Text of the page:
Just before I finally got home for good (where I am sitting, recovering from a cold and looking out my office window at the scattering leaves), I was at the Telecommunications Policy Research Conference in Arlington, Virginia. Along with my Canadian colleagues Leslie, Catherine, and Andrew, I participated in a series of panels on municipal broadband and WiFi networking. This series of panels made me think again about what exactly a network (or, for Mike, communications infrastructure) is.
At the TPRC, I saw Yochai Benkler present his work on the Wealth of Networks for the second time – compared to the WOS4 presentation it was much less conceptual and focused much more on examples. The debate on the panel turned primarily around questions of whether the “network effect” and the peer production that Benkler proposes is really an effective or substantial departure from other forms of production or ownership. It was a question, in essence, of whether network forms actually necessarily produce different kinds of behaviours or structures. Do networks necessarily give us something new? And if so, is it really revolutionary?
But we have to remember that communications networks are one of many human endeavors that alter the way we think, do, and feel. I am reading, for the third time, the landscape architect Paul Shepheard’s book: The Cultivated Wilderness: Or, What is Landscape . Shepheard tells lots of stories of walking across various landscapes, looking at the different kinds of traces of human habitation. At one point, he writes, “the new Ely bypass road swings past the city, cutting clean across the old radial roads as it does so. These fast-traffic highways are connected like a huge net across the country and are laid over an older net of smaller detail, which consists of market towns like Ely . . .I should call the old net a web, because of its time-woven quality. Net? Web? This is not about the bitstream, remember, but human settlement. The new net of fast highways has its own systems, its shopping malls and gas station eateries, its industrial parks and housing estates — you can spend all your time on one circuit and never touch the other” (p. 13-14).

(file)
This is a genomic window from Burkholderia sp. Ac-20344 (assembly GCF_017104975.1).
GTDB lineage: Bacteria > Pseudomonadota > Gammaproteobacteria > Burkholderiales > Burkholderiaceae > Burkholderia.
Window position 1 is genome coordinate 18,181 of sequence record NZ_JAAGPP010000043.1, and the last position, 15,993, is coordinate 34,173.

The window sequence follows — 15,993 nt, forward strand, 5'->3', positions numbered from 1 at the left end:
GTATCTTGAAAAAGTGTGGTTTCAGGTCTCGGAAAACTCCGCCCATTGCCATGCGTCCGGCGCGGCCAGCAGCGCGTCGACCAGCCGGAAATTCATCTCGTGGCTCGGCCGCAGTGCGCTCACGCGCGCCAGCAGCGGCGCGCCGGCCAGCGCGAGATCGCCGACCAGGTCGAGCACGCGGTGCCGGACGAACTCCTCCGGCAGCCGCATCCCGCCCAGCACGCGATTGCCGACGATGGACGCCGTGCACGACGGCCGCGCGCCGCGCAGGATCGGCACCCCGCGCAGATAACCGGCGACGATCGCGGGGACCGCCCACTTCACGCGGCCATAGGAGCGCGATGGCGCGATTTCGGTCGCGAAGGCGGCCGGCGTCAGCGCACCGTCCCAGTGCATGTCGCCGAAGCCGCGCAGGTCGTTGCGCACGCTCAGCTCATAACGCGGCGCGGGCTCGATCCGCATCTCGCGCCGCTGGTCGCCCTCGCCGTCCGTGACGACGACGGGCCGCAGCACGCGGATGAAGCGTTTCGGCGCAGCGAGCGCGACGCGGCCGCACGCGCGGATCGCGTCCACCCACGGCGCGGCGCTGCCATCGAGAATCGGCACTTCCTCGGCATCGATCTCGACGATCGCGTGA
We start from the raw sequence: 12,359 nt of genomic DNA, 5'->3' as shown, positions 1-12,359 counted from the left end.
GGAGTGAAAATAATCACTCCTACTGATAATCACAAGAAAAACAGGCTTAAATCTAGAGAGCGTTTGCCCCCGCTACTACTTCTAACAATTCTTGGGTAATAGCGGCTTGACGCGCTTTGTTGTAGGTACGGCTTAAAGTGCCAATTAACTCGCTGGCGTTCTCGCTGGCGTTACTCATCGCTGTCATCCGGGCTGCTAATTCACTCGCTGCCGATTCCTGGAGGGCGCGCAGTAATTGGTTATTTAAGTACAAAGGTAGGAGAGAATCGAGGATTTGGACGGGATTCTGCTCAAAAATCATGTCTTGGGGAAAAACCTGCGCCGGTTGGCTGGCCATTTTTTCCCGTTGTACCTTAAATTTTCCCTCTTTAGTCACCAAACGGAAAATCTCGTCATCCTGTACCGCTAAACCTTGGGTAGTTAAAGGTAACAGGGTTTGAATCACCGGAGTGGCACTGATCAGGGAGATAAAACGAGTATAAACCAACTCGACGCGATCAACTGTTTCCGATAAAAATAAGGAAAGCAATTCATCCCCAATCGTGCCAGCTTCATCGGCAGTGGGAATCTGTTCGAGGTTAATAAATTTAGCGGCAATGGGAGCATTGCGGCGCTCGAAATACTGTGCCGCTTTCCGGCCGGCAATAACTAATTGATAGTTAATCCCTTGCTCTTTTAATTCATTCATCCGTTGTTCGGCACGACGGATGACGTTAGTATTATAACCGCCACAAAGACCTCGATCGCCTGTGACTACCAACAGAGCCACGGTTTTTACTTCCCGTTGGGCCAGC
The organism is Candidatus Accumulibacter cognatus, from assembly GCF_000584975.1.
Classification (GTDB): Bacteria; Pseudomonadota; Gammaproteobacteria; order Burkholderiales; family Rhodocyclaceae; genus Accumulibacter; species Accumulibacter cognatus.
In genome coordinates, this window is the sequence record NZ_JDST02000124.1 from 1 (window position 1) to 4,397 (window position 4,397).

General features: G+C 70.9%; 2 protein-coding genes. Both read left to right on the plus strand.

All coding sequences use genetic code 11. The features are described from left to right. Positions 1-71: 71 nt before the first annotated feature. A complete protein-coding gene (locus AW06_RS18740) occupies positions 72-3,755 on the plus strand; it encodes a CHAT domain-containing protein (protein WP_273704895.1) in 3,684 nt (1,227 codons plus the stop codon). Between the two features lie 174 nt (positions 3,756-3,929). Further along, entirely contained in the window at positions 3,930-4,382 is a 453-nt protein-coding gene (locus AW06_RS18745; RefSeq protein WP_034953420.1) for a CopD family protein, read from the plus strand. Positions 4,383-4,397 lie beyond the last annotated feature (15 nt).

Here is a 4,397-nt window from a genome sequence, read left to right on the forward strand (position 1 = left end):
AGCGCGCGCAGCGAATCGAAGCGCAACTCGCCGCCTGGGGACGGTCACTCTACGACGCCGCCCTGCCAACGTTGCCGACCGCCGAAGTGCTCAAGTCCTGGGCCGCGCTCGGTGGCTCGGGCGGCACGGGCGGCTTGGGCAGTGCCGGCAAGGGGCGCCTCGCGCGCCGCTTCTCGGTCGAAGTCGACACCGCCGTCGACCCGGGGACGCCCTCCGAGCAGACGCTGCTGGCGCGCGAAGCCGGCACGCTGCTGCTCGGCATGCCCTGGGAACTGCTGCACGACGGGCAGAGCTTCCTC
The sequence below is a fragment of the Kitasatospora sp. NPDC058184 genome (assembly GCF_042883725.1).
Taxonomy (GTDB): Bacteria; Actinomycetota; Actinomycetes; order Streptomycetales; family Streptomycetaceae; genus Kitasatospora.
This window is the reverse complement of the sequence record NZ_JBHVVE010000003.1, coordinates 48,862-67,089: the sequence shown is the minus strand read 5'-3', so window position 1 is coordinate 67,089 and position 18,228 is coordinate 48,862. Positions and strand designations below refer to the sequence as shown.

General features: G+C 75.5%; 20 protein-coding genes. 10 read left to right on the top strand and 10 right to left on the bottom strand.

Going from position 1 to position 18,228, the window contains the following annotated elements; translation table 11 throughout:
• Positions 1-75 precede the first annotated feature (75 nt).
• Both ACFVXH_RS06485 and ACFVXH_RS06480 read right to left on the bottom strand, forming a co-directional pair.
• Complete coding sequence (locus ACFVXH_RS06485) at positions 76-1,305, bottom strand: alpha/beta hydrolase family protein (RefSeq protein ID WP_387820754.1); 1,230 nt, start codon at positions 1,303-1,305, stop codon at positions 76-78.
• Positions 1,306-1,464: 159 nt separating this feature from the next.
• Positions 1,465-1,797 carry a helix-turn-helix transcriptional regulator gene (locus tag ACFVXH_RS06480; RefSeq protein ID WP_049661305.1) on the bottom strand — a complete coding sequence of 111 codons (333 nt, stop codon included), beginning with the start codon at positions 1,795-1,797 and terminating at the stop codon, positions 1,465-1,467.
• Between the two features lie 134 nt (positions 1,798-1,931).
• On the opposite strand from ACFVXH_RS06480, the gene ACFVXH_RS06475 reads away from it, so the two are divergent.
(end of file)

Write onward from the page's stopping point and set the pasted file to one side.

It strikes me that this sense of a double-layered net over a physical landscape might have some resonance with our negotiation of information networks. There are many nets now, and many webs of connection. You can spend time on one and never touch the other – you can get faster download speeds for the things you buy on ITunes and never have any sense of what people used to call “virtual community.” Is this perspective, what is the role of the community-based network? Which scale is it built on? And who does it touch? What kinds of information landscapes are we building in this wilderness?